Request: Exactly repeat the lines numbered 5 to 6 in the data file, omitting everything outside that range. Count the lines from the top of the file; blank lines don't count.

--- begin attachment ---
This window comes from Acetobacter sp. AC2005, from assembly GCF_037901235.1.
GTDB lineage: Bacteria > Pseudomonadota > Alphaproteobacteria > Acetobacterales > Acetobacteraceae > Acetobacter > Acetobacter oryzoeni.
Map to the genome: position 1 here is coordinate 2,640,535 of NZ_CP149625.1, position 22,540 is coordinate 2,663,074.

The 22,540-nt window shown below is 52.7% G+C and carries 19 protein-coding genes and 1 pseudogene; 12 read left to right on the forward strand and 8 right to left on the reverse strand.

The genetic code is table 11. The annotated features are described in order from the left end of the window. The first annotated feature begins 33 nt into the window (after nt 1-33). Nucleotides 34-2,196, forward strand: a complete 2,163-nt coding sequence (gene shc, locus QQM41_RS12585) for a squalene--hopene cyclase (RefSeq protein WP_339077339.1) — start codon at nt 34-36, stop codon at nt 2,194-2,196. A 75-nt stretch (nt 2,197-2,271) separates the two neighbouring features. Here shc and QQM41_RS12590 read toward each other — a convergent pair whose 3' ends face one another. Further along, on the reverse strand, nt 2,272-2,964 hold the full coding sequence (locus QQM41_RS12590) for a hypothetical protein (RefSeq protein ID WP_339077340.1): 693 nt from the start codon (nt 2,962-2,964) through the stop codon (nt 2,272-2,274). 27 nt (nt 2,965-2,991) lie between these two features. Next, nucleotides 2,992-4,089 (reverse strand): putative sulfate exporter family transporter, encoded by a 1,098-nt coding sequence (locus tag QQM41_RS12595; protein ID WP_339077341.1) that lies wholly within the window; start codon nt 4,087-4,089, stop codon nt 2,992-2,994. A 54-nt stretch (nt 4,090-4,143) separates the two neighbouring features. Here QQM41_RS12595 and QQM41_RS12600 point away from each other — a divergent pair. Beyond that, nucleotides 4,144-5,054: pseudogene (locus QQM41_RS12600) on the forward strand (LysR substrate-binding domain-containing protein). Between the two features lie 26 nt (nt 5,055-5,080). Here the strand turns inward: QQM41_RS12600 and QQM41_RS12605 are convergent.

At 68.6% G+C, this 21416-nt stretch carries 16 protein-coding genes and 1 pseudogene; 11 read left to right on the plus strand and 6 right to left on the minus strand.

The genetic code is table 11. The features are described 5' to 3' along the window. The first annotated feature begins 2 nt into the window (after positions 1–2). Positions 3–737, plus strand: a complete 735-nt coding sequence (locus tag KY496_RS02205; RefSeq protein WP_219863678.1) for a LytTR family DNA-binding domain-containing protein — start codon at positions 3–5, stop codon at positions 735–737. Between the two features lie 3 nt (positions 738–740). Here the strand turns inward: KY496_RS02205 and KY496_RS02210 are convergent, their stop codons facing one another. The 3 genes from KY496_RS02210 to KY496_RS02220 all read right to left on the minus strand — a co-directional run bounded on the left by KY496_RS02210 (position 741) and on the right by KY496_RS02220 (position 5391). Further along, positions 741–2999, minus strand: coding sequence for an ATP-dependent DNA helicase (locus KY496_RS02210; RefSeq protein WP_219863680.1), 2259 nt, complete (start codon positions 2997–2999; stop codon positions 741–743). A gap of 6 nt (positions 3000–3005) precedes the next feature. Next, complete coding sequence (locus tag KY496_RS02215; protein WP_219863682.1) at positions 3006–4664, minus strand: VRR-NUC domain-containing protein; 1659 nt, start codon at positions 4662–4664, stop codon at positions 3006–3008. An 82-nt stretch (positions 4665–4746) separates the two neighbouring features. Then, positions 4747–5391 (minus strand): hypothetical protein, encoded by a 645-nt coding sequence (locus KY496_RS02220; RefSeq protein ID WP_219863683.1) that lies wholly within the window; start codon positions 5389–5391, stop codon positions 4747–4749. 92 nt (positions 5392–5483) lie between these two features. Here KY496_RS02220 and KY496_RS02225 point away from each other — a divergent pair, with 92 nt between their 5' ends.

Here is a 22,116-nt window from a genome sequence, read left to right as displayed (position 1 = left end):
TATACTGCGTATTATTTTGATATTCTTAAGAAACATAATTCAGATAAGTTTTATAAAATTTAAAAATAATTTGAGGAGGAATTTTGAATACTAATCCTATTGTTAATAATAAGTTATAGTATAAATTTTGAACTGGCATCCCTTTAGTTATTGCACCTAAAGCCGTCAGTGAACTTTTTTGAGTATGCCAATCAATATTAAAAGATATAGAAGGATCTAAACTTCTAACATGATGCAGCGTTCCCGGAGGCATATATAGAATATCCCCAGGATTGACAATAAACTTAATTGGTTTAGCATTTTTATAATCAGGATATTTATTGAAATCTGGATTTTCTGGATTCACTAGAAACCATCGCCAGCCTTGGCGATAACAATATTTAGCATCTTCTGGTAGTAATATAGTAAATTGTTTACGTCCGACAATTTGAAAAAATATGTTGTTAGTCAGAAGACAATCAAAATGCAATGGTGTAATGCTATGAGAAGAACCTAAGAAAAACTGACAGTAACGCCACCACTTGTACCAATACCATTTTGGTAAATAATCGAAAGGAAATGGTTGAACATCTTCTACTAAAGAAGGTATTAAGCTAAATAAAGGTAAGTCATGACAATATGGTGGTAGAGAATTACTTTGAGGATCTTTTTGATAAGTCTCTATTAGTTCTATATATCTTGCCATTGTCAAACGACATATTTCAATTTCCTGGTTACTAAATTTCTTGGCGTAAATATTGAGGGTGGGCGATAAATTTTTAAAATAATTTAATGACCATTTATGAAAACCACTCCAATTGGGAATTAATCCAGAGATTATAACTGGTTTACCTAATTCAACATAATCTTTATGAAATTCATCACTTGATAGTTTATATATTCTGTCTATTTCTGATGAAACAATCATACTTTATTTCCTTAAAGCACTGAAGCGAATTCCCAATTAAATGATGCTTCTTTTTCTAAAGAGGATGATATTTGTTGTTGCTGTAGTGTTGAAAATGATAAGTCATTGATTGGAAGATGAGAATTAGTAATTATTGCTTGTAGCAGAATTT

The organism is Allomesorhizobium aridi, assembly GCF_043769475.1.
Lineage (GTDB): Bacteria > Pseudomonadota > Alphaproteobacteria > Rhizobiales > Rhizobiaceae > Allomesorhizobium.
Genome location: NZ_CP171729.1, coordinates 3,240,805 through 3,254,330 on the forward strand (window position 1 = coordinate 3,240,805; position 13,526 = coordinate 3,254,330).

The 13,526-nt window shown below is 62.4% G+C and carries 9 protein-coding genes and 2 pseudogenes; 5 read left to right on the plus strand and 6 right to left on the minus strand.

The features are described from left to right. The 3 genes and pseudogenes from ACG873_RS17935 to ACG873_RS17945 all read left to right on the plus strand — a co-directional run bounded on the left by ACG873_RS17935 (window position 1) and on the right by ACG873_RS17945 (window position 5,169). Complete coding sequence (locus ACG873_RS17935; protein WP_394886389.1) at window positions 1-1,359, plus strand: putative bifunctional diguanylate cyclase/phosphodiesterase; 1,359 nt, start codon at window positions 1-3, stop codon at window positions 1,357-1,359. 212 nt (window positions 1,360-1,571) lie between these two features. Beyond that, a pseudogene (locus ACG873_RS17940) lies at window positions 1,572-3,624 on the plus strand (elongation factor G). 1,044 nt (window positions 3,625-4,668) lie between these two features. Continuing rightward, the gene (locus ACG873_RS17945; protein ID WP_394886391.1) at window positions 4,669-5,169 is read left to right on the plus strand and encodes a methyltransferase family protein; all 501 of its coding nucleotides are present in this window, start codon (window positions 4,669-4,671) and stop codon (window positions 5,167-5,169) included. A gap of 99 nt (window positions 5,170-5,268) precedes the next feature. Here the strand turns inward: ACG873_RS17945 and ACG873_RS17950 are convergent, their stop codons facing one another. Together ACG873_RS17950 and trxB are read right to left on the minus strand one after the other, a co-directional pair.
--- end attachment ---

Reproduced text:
The genetic code is table 11. The annotated features are described in order from the left end of the window. The first annotated feature begins 33 nt into the window (after nt 1-33). Nucleotides 34-2,196, forward strand: a complete 2,163-nt coding sequence (gene shc, locus QQM41_RS12585) for a squalene--hopene cyclase (RefSeq protein WP_339077339.1) — start codon at nt 34-36, stop codon at nt 2,194-2,196. A 75-nt stretch (nt 2,197-2,271) separates the two neighbouring features. Here shc and QQM41_RS12590 read toward each other — a convergent pair whose 3' ends face one another. Further along, on the reverse strand, nt 2,272-2,964 hold the full coding sequence (locus QQM41_RS12590) for a hypothetical protein (RefSeq protein ID WP_339077340.1): 693 nt from the start codon (nt 2,962-2,964) through the stop codon (nt 2,272-2,274). 27 nt (nt 2,965-2,991) lie between these two features. Next, nucleotides 2,992-4,089 (reverse strand): putative sulfate exporter family transporter, encoded by a 1,098-nt coding sequence (locus tag QQM41_RS12595; protein ID WP_339077341.1) that lies wholly within the window; start codon nt 4,087-4,089, stop codon nt 2,992-2,994. A 54-nt stretch (nt 4,090-4,143) separates the two neighbouring features. Here QQM41_RS12595 and QQM41_RS12600 point away from each other — a divergent pair. Beyond that, nucleotides 4,144-5,054: pseudogene (locus QQM41_RS12600) on the forward strand (LysR substrate-binding domain-containing protein). Between the two features lie 26 nt (nt 5,055-5,080). Here the strand turns inward: QQM41_RS12600 and QQM41_RS12605 are convergent.

At 68.6% G+C, this 21416-nt stretch carries 16 protein-coding genes and 1 pseudogene; 11 read left to right on the plus strand and 6 right to left on the minus strand.